The key to NOT overcooking (or under-cooking) pork chops is to measure the temperature of the pork chops as you cook them. Pull the chops off the heat source BEFORE they hit their optimal temperature, rest for a few minutes, then serve.

Note: If you've got mad skillz, you may be able to wing it and gauge done-ness by feel, instinct, and/or extra sensory perception.

For the rest of us, measuring the internal temperature of the meat with an instant-read thermometer is the surest path to pork chop success.

What temperature are we talking about? The USDA has finally updated their recommended internal temperature for pork to 145 degrees F (down from 160 degrees F).

I still believe that unless you purchased your pork chop from a pile of human feces, 140 degrees F is fine for well done. If you like it a little pink, I'd go for 130 degrees F.


  • Boneless pork chops (ideally, about 1 1/4 inches thick)
  • Salt
  • Pepper
  • Canola oil

Heat a medium cast iron skillet on medium heat. While the pan is heating, salt and pepper the pork chops generously. When the pan is just beginning to smoke, add a splash of canola oil to it, and spread it around to coat the pan.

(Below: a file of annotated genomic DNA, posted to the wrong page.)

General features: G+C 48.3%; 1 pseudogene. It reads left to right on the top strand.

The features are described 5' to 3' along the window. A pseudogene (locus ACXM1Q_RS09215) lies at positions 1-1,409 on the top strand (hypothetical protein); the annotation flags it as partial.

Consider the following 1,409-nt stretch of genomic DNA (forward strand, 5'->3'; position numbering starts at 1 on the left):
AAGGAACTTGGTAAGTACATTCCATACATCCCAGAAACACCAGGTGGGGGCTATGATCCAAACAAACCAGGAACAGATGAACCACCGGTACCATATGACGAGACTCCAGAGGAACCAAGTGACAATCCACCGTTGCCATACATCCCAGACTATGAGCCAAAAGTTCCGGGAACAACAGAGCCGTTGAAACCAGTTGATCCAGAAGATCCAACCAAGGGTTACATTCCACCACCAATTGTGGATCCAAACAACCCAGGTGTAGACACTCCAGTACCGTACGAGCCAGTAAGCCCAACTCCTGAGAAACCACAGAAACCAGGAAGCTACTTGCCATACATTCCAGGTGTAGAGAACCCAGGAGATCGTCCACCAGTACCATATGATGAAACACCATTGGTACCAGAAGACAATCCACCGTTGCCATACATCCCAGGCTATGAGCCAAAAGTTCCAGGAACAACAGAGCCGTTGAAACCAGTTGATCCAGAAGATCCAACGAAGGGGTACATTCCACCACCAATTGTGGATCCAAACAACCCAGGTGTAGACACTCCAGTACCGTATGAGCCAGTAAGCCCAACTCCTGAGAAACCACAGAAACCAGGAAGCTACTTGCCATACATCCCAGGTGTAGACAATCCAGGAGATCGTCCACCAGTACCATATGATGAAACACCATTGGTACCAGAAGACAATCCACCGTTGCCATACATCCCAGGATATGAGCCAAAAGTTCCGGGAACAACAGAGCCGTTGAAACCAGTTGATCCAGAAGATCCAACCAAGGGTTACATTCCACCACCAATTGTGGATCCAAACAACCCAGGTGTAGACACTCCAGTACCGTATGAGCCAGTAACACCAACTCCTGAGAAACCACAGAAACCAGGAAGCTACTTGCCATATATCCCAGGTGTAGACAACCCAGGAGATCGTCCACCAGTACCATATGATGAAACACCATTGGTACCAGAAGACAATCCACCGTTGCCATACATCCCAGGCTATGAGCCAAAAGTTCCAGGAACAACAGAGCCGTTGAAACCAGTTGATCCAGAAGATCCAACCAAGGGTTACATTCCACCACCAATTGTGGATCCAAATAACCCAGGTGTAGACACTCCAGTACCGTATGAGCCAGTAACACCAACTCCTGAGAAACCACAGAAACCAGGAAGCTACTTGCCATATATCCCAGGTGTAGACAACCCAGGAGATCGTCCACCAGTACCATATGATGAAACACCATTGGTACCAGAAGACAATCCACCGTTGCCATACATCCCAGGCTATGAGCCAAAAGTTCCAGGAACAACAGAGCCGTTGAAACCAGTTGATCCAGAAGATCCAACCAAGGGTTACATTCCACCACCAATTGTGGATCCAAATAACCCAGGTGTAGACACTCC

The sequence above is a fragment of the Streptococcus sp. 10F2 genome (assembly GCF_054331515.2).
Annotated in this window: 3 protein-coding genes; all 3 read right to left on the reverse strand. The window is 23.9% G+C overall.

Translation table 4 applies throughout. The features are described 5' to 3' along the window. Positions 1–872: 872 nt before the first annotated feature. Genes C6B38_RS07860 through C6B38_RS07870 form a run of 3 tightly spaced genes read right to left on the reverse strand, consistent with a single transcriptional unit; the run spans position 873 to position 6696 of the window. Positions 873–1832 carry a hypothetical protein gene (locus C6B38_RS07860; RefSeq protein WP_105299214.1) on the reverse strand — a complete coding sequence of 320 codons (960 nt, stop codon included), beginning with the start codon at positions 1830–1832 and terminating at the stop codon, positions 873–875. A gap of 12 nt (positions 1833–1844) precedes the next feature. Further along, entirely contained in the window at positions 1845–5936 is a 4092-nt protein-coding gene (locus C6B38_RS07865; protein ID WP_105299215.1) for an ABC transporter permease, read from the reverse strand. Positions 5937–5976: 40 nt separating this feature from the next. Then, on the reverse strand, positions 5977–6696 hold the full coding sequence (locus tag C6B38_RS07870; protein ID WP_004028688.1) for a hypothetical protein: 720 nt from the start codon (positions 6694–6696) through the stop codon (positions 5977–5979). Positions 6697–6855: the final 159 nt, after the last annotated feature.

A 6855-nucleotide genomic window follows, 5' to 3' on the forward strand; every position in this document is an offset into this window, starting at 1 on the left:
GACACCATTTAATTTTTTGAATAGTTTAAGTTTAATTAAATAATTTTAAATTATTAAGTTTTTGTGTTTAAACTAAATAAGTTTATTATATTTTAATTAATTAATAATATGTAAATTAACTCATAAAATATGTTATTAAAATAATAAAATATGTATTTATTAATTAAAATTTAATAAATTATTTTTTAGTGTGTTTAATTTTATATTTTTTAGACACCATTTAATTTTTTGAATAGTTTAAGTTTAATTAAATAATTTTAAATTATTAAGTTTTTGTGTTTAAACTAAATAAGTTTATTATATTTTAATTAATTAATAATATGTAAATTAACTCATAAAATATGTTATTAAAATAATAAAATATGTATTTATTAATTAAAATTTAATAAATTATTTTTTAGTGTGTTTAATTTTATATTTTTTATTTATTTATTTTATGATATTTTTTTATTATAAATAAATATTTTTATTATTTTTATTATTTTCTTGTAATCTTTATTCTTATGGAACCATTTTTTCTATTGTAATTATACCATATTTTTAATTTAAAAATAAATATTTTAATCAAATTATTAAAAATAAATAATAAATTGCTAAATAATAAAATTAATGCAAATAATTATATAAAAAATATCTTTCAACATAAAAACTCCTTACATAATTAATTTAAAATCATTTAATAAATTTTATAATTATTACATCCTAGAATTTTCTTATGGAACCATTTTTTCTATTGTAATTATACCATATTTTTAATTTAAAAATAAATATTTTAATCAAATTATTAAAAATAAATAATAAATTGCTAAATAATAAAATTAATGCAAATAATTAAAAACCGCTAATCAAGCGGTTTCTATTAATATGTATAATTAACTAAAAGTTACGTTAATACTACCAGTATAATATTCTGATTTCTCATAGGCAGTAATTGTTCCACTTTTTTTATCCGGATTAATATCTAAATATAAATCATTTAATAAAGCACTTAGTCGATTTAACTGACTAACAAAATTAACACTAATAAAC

Toss in the chops and cover them.

Sear the pork chops, covered, until they are lightly browned (this will probably take 2-3 minutes). Flip them over, and sear them on the other side until they are lightly browned (maybe another 2-3 minutes). At this point, insert an instant-read meat thermometer into the center of each pork chop to gauge done-ness. Make a note of the temperature, so you can gauge the rate of increase in subsequent measurements.

Continue to cook the pork chops, flipping every 2-3 minutes, measuring internal temperature on each flip, until the internal temperature reaches its desired mark.

For moist and tender pork chops, remove them from the pan when the internal temperature hits 125 degrees F. Place them on a cutting board and tent them with aluminum foil for 5 minutes, then serve immediately. If you're a little less sure about pinkish pork chops, wait until the internal temperature hits 130 degree F, and then pull them to rest under aluminum foil for 5 minutes before serving.